The other social center in Morocco is el-hammam, the multi-hour bathing ritual that usually includes scrubbing one's body at least three times, cleaning hair twice, a good dose of gossip and occasional yelling and pushing over water and space.

El-hammam typically consists of a changing room and at least three steam rooms with varying degrees of heat. Fancy hammams in cities have hot and cold water faucets at each person's spot, but less extravagant hammams like the one in my village consist of one hot and one cold centrally located faucet with a large tub underneath where excess water gathers. Women have to collect their own water in buckets, which leads to the entertaining yelling and pushing. This is all performed in lighthearted jest, since aggressiveness is more culturally acceptable in Morocco than in America, where I have concluded that we are entirely too polite.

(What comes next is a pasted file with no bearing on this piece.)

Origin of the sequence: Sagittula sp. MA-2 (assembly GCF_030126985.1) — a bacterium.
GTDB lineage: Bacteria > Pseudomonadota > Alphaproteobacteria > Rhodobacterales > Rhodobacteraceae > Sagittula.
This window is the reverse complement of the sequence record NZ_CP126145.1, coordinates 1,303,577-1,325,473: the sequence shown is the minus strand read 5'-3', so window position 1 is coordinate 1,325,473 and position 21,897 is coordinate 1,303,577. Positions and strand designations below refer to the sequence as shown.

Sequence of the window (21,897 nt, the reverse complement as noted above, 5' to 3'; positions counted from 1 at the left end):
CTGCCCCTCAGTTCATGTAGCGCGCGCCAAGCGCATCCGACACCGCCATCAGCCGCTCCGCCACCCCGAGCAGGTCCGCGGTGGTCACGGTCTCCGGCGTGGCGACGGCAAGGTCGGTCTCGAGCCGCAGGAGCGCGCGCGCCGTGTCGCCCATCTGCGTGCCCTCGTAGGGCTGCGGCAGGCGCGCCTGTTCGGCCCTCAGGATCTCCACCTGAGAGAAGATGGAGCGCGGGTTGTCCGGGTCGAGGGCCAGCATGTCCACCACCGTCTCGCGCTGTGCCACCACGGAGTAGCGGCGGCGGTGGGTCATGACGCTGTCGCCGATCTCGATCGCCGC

Politeness in most cases will not get you far in rural Morocco. People here raise their voices all the time about the most mundane things. I used to be shocked by this behavior, but now I appreciate it as I realize Moroccans are much more honest in expressing themselves. I have consequently become more assertive and occasionally aggressive since arriving here and I am respected for this behavior. Even in el-hammam I find myself performing the antagonistic customs: pushing women out of the way when they've cut me in line or yelling at them if they're taking up too much space. Readjusting to American culture may prove difficult.